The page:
3) Mosquitoes love damp, warm areas and are often found gathered in corners of rooms. Sweep your zap-racket slowly around the corners of the room and rest easy as you hear the sweet, succulent zapping sound.

An additional measure we take towards our eco-friendly bug management includes bat housing we installed on the property. A single bat can consume up to 1000 mosquitoes in a night! Citronella plants and Neem trees have also been transplanted onto our property to act as natural insect repellents. You may recognize the scent of citronella (lemongrass) in the air. It is has an energizing citrus aroma used in perfumes, soaps, and incense. We are also continuously inspecting the property for standing water. By eliminating standing water we also eliminate the bug breeding ground that comes with it.

Inside the eXtreme Hotel rooms you will find big fans located directly over top of the beds. These go a long way in reducing the random stray mosquito! Due to the lightweight nature of mosquitoes, the fan makes it difficult for them to maneuver through the air.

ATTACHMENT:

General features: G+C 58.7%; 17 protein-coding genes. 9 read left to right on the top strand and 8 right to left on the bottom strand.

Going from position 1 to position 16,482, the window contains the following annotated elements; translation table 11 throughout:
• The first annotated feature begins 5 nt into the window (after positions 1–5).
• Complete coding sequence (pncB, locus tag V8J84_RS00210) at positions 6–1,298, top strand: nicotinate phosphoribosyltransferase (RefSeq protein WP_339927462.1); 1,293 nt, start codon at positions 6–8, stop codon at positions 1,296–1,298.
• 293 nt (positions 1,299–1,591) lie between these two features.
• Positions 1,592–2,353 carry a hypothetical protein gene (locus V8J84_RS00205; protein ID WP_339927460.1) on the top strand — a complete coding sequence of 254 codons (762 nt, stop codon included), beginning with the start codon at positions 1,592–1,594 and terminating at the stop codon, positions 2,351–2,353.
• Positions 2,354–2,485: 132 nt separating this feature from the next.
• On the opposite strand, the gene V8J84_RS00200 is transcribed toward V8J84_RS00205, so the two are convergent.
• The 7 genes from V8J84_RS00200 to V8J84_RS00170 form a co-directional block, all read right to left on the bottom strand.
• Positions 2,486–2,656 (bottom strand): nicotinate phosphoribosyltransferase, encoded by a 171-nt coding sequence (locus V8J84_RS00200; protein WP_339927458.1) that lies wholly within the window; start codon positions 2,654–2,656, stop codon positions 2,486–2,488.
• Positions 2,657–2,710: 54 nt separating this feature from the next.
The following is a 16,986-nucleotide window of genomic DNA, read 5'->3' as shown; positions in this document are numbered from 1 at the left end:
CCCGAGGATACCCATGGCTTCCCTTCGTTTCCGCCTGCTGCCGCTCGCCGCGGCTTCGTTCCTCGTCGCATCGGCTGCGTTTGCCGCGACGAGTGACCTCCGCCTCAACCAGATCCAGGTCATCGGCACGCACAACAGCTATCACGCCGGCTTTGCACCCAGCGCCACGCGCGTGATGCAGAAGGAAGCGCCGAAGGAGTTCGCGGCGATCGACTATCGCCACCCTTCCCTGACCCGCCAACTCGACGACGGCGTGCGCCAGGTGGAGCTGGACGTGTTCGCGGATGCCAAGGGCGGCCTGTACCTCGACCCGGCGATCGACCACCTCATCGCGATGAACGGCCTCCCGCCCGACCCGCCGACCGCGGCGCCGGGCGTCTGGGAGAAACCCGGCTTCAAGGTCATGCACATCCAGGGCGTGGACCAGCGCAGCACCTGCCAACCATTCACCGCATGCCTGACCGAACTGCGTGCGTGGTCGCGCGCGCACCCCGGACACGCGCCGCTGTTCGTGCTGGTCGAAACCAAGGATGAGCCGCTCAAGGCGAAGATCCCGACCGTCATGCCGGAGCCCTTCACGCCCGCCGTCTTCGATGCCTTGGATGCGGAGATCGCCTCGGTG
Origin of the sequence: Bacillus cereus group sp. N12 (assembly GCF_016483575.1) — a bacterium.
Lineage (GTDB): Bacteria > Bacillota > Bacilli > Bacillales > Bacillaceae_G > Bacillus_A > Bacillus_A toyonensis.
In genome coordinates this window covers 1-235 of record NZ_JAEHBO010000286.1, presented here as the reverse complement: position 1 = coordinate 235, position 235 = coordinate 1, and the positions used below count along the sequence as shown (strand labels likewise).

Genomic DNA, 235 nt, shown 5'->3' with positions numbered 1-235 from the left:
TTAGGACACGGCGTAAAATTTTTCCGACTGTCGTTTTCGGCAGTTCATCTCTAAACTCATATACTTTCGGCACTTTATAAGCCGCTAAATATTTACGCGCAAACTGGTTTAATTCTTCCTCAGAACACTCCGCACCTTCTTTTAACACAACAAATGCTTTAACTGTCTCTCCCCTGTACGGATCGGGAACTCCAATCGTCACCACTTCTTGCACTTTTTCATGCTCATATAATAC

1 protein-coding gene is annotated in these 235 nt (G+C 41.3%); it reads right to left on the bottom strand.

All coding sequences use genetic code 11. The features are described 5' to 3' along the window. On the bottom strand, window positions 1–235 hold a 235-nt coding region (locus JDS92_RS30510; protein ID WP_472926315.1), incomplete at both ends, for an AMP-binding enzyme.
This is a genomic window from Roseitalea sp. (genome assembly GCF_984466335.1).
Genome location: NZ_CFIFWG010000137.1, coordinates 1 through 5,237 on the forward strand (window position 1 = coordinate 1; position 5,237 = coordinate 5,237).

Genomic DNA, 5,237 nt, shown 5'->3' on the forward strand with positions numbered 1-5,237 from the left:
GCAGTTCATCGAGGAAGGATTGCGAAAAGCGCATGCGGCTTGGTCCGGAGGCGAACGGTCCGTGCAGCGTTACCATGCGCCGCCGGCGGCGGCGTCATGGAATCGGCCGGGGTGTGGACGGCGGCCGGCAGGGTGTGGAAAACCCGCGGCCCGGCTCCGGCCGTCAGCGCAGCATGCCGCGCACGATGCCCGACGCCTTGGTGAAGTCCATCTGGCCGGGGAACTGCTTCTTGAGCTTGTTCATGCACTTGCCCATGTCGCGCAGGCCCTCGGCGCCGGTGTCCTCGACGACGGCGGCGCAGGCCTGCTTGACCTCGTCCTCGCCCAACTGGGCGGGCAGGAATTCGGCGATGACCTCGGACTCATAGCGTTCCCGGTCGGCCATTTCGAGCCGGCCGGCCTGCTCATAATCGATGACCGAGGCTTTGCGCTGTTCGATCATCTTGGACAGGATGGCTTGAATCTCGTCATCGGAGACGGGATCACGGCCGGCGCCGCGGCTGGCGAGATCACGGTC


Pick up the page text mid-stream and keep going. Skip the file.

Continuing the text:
Finally, it doesn’t hurt to bring an organic mosquito repellent. You can easily concoct your own by adding a few drops of citronella or neem oil to a moisturizer. Your skin will love it after playing in the sun all day!

The valley of La Cienaga

How to Climb the Highest Mountain in the Carribbean – Pico Duarte – on the Cheap

It all started with my boyfriend, Honza’s upcoming 30th birthday. I always knew he would love to climb Pico Duarte – the highest mountain in the Caribbean, but I also knew I wanted to plan this trip myself and surprise him on his birthday. So I seemingly ignored his talks about it and secretly started plotting. Through The eXtreme Hotel, I got in touch with Jade and Gabriel of the fantastic travel blog: They  climbed Pico themselves, so I was able to get a number for a guide and valuable advice on How to Climb the Highest Mountain in the Carribbean – Pico Duarte – on the Cheap